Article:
By Demola Ojo
Recently, a delegation from South Africa’s Kaya 95.9 FM visited Nigeria in what CEO Greg Maloka described as “a bid to know our backyard a little better.” Maloka and his team spent the better part of a week in Lagos where among other activities, they were hosted to lunch at the Lagos Motorboat Club, Ikoyi, by the Nigeria Tourism Development Corporation’s ‘Tour Nigeria’ brand.
Kaya FM is the biggest independent radio station in Guateng, South Africa’s most populous province which includes Johannesburg, Pretoria and other cities, and reflects the experiences of the predominantly black, urban listener between the ages 25 to 49 living in the province.
The decades-long apartheid policy previously practiced by European minorities in South Africa meant the country was isolated from the comity of nations including neighboring African countries for years.
So despite over two decades of democratic rule, the process of assimilation for South Africa and its citizens into the international is still ongoing. Currently, many South Africans still say they are “going to Africa” whenever they step out of their borders and travel to neighboring countries.
According to Maloka, “To accept you’re part of a continent, you need to understand the continent not just by geography, but its heart.”
And rather than depend on Western media for news and happenings in Nigeria, the Kaya FM team decided to discover Nigeria by themselves and give first-hand information to their considerably large base of listeners.
With one million weekly views on Youtube, Kaya FM is in a great position to help advance South Africa’s integration with the rest of the continent.
“Our responsibility is to shape people’s opinions and where there is prejudice, to change people’s opinion as well,” Maloka revealed.
Already, there’s a healthy business relationship between Nigeria and South Africa, with many South African brands now household names in Nigeria. On the leisure front however, the trend has been for Nigerian travellers to explore the tourism attractions that the South African economy hugely benefits from.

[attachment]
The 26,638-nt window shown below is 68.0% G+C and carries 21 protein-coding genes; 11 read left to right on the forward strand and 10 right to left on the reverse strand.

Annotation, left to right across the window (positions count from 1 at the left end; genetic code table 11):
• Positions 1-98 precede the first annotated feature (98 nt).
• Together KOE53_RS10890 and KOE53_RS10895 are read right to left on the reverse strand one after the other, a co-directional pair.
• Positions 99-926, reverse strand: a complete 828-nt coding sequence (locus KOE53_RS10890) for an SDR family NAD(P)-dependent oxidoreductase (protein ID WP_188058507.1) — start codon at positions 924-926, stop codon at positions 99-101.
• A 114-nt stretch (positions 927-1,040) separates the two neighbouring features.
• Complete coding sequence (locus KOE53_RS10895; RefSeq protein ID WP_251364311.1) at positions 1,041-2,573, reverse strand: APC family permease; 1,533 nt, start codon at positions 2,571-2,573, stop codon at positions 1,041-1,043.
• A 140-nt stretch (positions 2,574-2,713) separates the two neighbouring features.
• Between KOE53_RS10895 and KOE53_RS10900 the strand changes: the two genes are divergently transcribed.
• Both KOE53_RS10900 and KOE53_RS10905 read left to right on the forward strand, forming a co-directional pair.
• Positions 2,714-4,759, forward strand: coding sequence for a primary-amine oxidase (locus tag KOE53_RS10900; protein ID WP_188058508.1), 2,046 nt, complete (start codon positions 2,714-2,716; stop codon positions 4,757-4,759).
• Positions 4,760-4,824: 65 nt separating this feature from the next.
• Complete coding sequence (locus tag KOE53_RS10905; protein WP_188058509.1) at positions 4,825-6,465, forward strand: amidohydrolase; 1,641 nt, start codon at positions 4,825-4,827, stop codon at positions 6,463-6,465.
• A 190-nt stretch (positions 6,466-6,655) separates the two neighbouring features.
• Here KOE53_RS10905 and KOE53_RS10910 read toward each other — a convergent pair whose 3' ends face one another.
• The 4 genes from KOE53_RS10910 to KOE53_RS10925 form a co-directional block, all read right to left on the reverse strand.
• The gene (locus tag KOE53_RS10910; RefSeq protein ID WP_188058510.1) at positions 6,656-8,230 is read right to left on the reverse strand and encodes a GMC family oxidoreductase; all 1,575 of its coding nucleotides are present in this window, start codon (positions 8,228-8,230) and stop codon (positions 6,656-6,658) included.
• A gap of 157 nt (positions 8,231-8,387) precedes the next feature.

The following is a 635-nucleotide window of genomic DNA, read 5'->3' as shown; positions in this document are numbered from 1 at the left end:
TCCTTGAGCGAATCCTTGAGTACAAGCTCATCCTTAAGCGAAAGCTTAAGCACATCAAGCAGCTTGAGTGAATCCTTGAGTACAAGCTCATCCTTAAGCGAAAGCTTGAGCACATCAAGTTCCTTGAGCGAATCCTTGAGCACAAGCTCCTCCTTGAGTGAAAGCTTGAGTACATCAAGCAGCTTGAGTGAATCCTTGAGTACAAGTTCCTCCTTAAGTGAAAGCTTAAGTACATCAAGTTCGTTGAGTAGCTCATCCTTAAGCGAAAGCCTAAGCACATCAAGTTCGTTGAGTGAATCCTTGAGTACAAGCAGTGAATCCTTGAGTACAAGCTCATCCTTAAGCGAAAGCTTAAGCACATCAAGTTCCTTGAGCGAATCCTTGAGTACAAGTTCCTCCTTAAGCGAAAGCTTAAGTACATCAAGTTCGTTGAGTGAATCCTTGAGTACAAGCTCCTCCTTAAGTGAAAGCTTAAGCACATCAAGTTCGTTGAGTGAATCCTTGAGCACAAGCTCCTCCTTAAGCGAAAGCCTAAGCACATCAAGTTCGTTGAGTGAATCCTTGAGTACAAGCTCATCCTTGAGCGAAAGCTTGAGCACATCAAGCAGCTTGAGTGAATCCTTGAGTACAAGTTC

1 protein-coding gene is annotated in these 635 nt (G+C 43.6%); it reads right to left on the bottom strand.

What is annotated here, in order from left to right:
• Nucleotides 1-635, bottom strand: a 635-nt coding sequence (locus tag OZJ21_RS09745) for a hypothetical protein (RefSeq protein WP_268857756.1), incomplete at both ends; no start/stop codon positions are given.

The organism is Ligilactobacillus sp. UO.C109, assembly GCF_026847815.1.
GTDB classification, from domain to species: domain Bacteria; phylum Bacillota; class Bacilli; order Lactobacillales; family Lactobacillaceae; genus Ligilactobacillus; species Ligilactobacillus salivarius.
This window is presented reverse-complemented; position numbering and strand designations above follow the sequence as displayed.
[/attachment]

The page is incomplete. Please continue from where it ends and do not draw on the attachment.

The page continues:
However, the visit of Kaya FM executives is an indication that South Africans are curious about – and willing to explore – Nigeria and its unique culture expressed through film, music, art, fashion, food and more. This coincides with a renewed drive by the Nigerian government to explore tourism as a vehicle for economic empowerment.
“We were able to venture out by ourselves. This is not such a structured visit,” Maloka explained against the backdrop of negative perceptions regarding security peddled by some sections of the Western media.
“A lot of South Africans are coming on a steady basis and are clued into the vibrancy of Lagos,” he explained going further to enunciate the team’s appreciation for Nigeria’s culinary offerings, including the sumptuous dishes on offer at the Boat Club.
There was a special mention for the Nok by Alara restaurant in Victoria. The team was so impressed, they had to go back for more.
Reflecting on the uniqueness of Africa’s most populous country, Maloka noted that “everything in Nigeria is Nigerian” and the citizens need to be proud of that. “If you ask a South African what is really South African, we struggle.”
Leading on from that, the team was asked to point out the uniquely Nigerian attributes that would attract a tourist from South Africa.